The rise and fall of GameStop (GME) are characteristic of a late-phase bull market in which human emotion plays an increasing role. More strikingly, this is the first-time markets have witnessed an army of retail investors intentionally sacrifice themselves to the cause of taking down professional investors. “With the Reddit Army forced into retreat, discipline can now be restored”, so say the talking heads who pop-up at such times. An absurd prognosis which clashes with any reading of history: the 1848 Peasant Revolutions, Russian Revolution, or even the US Civil War. Why are professionals so obsessed with ‘discipline being restored’? It is because the entire finance industry is built upon notions of rationality and efficiency, which are definitionally blind to dysfunctional episodes like GameStops, where securities detach themselves from any notion of rational fundamental value. As a consequence, outbreaks of get-rich-quick fever are dismissed by market professionals under the ‘bubble’ catch-all, passing psychotic episodes which ‘serious’ investors must accept as an unavoidable hazard of investing. We will see how this thinking caused many great investment opportunities to me missed by market professionals and nobody should be in the least bit surprised at this. Quite simply, if one doesn’t understand where something is coming from, how it behaves, and its direction of travel, how can one possibly forecast its journey into an uncertain future? In such circumstances, traditional finance needs to be sealed in a box with a label reading: “Do not open until rationality returns!” Now ask yourself some more worrying questions: What if GameStop, Bitcoin, et al are metaphors for the market as a whole? What if slavish index buying is forcing investors to inadvertently buy into stocks which have become detaching themselves from reality? What if a wider stock market bubble is developing in front of our own very eyes and goes on to infect say residential housing? The behavioural and psychological aspects of financial bubbles have rarely been more pertinent than they are today. What defect in the human mind facilitates the formation of financial bubbles in the first place? Historically, we know only one thing for certain – they ultimately burst. And finally, why are we collectively so susceptible to being swept up in the mania of it all? The story so far Let’s quickly review the existing literature. Werner De Bondt, a founding figure in behavioural finance, argues that bubbles are often the product of movements in interest rates or changes in macroeconomic forecasts. He adds to this investors’ inbuilt propensity to see patterns which don’t exist and to expect that, if a price is going up, it will continue to do so. The formation of asset price bubbles often boils down to 3 key factors: 1. An economic shock that reflects structural change outside the experience of most people, which objectively justifies a higher price (“new paradigm”) 2. Rising investor confidence. 3. A herding effect, where demand increases because prices are going up All three are clearly visible today. Peter Earl posits that speculative asset price bubbles are the consequence of the adoption of new investment decisions and techniques taken up by professionals and, as these new rules and processes are passed from expert investors to the general public, the rules become degraded and diffused. Novice investors, he argues, pick up filtered down and less effective versions of investment strategies as a boom gets underway. Which only further adds to the hype. What Earl is referring to here is what we and others call the ‘meso-layer’, and in normal times it is principally of academic interest. Today’s world is however anything but normal. Recent developments in the meso layer are of vital importance to stock investors, for this layer is home to CAPM, sector classifications such as value and growth, P/E comparables, CFA courses; almost everything we know about asset pricing and valuation. Key Facts about the meso layer: The meso layer embraces the totality of human interactions: technologies, institutional behaviour, behavioural factors, etc. New investment rules are continually born here while others become extinct. New ones diffuse through the investment community via a system of carriers and interlinkages with pre-existing rules. Importantly, this process of continual evolution does not empirically and should not theoretically tend towards the adoption of a single superior rule of investing. The evolution of new rules has the potential to radically alter traded asset prices and many new rules are evolving as investors grapple with this new central bank dominated zero-r* environment. Post-2009 The emergence of these new rules has repeatedly caught the experts offside and 2020/21 have been no exception. To such an extent that novice investors have lost confidence in the famous names, top analysts, and renowned strategists they once looked up to. ‘Expert’ mistakes have included fluffing the internet and personal data leg of the 3rd phase of the industrial revolution (FAANGs), missing the powerful rally in NGDP-tracking stocks, and failing to recognise that European banks have become tradable but not investable assets. Central bankers are the new ‘trusted experts’ who guide expectations and force market valuations in a zero-r* world. And yet central banks’ primary interest isn’t helping the markets to discover fair asset prices; it is corralling asset prices to a level consistent with their given mandates. Can central banks keep on doing this in perpetuity? We doubt it, but that’s beyond the scope of this article. Back to the theory of bubbles: Behaviouralists argue that belief and optimism is the fundamental factor in driving asset price bubbles. Which makes sense because the price of an asset in a bubble can exceed the valuation of even the most optimistic investor in the world. This is only possible since the current optimistic investors – those who own the stock – have the option to resell the asset in the future at a higher price if they become less optimistic. They are selling to new buyers who in turn will be optimistic about the future of that stock. According to this idea, bubbles form simply because a sense of unrealistic optimism oscillates between different investor groups who pass the stock between them. Source: Wikimedia The classic chart above illustrates how this works. A sense of collective enthusiasm tends to accompany a stock which receives media attention. What continues to drive the asset far above its fundamental value is purely psychological in nature: people become enthusiastic about the asset primarily because they have invested in it, and it keeps going up because enthusiastic investors continue to invest. Ad infinitum until the bust beckons. Many of the financial bubbles throughout history can be aligned to this rough path. This is by no means an extensive list. Much has been written on financial bubbles, and the one thing they all have in common is the recognition that they are largely psychological in nature – that is, the bubble is driven by the human mind and human behaviour. A more curious question here might therefore be: what is going on in our brain when we make decisions – decisions which, taken collectively, cause bubbles to form? Why you can't resist chocolate The best dieting advice turns out to be that you should always give yourself healthy alternatives to choose between. When you want to eat a bar of delicious chocolate, never frame the question: should I or shouldn’t I eat the chocolate? It is too big of a strain on your willpower and you will likely lose. Instead, you should frame the question thus: Do I want this chocolate or an apple? In other words, if you give yourself more options than just the chocolate itself, you are far more likely to take the healthier option. The reason this happens is because our brains respond in a dynamic way, and therefore we make different choices, depending on the options we are presented with. The best dieting advice turns out to be that you should always give yourself healthy alternatives to choose between. When you want to eat a bar of delicious chocolate, never frame the question: should I or shouldn’t I eat the chocolate? It is too big of a strain on your willpower and you will likely lose. Three critical players When it comes to the decisions we make, three of the critical players in our brains are: 1. The nucleus accumbens. Its job is to say, “I want this and I want it now”. This primitive part of our brain thinks only in terms of reward, making us spend our money or eat junk food when perhaps we don’t really want to. It is the greedy part of the brain. 2. The amygdala, which is responsible for the opposite. Its job is to ask, “what are the consequences?”. It is the scared part of the brain. 3. The orbitofrontal cortex. Its job is to weight up the costs and benefits of a decision by listening to the greedy and scared parts of the brain before deciding which way to go. It is the logical part of our brains. These different brain areas interact in different ways depending on how we approach the decision-making process. The reason we eat the chocolate when it is the only option we have is because the greedy brain is too enticed by the immediate calorific reward. The reason that we can (sometimes) resist the chocolate in favour of the apple is because, faced with multiple options, both the greedy and fearful parts of our brain offer competing sides of the argument. The logical part of our brain then decides who to listen to and we are more able to exercise willpower. But what does this teach us about the formation of bubbles? It turns out that the logical part of our brain is very competent at collecting information between alternative or competing options. It is not so good, however, at battling against the greedy parts of the brain when only one option is involved. Choosing between the chocolate and the apple is equivalent to normal market conditions, where we have a range of asset classes to invest in and therefore a range of choices to make: Should I invest in bonds? What about Stocks? Or Property? Because we have options to choose from, we naturally perform a cost benefit analysis which harnesses the logical parts of our brain before reaching a thoughtful and informed decision. Financial bubbles present a reduced choice Bubbles tend to reduce our choice, sometimes down to just to one. This may be due to overrepresentation and the type of mass media hysteria which surrounded the 2000-2004 Sydney housing bubble, Ireland’s Celtic Tiger, and the dot-com bubble; or it might surround the emergence of new and unique assets like FAANGs. Another key feature, as it has been since mid-2020, is the collapse in bond yields to near- zero or below. This effectively removes the safe-haven status of sovereign bonds and thereby further reduces choice. Long dated government bonds after all used to yield around 6%, a reasonable proxy for nominal GDP, the traditional wealth preservation benchmark. Today most G-8 government bonds yield below 1%. Choice is further reduced by QE, the process by which central banks have bought significant quantities of government bonds. In parallel to this, the momentum of asset class rallies offers investors the temptation of immediate financial gain. With our options reduced to either a rapidly rising stock (metaphorical chocolate bar) or nothing at all, the greedy parts of our brain are prone to being swept away with temptation. This is especially true for stocks like GME, where the price explosion itself was driven by collective retail investors banding together on Reddit with the explicit aim of taking on the hedge funds. The subsequent 1,800% explosion in stock price, augmented by a “do try this at home” mentality, caused many retail investors to believe that this was a once-in-a- lifetime, single event, do-or-die investment opportunity. When our choice is limited to jumping on a train or watching it pass us by, we jump. The crux of the matter is that, for whatever reason, financial bubbles are characterised by reduced choice – or at least the illusion of reduced choice. Greed therefore dominates the decision-making process without consulting logic, causing ordinarily sensible people to make risky investments which they never normally would. Frame investment questions differently The truth is that it’s all about framing. As Nassim Taleb observed, “the way a question is phrased is information itself”. Some academic studies have found that reframing a question can reduce mispricing. For example, if gold investors know they are buying a mine with depleting reserves, it reduces their willingness to pay for overpriced assets. The same applies to novice investors if we show them maximum theoretical values in the form of a graph. By drawing attention to fundamental values, we emphasise the illogicality of inflated prices. When we approach a decision in ‘normal’ rational market conditions (chocolate and apple), the range of options means that we tend towards a logical and measured approach. But to simply frame the question “should I/should I not invest in this rising asset?” (i.e. chocolate only) is doing ourselves a psychological disservice because we must battle primitive areas of the brain which crave instant reward and we make it difficult – even impossible – not to succumb to temptation. Conclusion Right now, the only legitimate advice for holding the logical high ground is to pay attention to fundamental values and never reduce your options down to just one. Which is fair enough, but is holding the logical high ground a good idea in current circumstances? There is an angry crowd out there as this central bank supported rally has created ‘haves’ and ‘have nots’. Which opens the risk that purely logical investors run headlong into Keynes’ paradox: “The Market Can Remain Irrational Longer Than You Can Remain Solvent”. For the non-purists who simply want to remain solvent – a copy of Gustave Le Bon’s 1895 work, "The Crowd: A Study of the Popular Mind” might make better reading. On which note, our advice is to stay focussed on the behavioural forces which are actually driving markets today, instead of what should be driving them in the utopian rational paradise imagined by conventional finance. And finally, every bubble contains the seeds of truth and some of those seeds will grow into the opportunities of tomorrow. Matthew S. Machin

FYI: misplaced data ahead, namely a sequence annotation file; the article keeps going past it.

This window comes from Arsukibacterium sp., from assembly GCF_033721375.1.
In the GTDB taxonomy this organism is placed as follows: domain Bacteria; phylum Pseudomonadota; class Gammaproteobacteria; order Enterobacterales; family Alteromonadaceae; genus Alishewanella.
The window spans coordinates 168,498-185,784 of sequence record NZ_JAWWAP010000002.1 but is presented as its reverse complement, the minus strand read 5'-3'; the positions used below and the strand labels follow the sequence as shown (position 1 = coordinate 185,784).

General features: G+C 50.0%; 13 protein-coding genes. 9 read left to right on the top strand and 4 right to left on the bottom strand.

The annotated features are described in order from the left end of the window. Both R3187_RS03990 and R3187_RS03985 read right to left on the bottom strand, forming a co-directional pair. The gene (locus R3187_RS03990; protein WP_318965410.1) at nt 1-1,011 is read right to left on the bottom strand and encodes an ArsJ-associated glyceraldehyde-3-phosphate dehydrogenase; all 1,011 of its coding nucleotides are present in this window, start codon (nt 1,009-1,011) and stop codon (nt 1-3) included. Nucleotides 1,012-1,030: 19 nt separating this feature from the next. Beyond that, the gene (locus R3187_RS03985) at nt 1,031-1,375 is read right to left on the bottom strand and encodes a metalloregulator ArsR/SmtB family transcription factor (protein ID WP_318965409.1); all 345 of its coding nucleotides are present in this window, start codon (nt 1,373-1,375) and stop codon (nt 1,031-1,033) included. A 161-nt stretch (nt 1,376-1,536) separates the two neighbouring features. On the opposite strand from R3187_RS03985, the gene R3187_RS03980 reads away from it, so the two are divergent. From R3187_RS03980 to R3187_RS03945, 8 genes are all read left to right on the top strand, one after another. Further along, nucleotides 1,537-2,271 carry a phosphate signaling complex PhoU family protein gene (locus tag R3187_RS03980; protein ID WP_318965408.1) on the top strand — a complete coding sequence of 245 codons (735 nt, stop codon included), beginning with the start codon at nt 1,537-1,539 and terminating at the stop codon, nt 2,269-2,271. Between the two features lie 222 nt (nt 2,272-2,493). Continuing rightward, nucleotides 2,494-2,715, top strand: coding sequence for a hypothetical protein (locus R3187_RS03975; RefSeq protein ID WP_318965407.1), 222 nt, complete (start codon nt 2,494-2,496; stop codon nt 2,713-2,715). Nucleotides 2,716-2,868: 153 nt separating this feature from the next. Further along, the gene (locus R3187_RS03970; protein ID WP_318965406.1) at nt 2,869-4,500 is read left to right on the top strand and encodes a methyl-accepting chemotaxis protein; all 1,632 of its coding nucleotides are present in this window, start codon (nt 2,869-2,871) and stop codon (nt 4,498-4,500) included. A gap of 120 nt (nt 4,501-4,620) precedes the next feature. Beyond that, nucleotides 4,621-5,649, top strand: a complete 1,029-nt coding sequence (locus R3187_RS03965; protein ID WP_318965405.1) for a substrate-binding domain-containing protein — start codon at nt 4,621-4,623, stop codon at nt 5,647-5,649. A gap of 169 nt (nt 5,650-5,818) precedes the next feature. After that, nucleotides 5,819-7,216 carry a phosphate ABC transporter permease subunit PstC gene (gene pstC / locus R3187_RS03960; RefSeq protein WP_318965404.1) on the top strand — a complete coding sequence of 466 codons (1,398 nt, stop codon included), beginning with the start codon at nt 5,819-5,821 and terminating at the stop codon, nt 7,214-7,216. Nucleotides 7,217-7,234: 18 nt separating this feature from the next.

Psychology of Financial Bubbles and Why They Tempt Us
Demystifying the relationship between psychology and finance
| Market Psychology Series #5
| 12 February 2021
Photo by Marc Sendra Martorell on Unsplash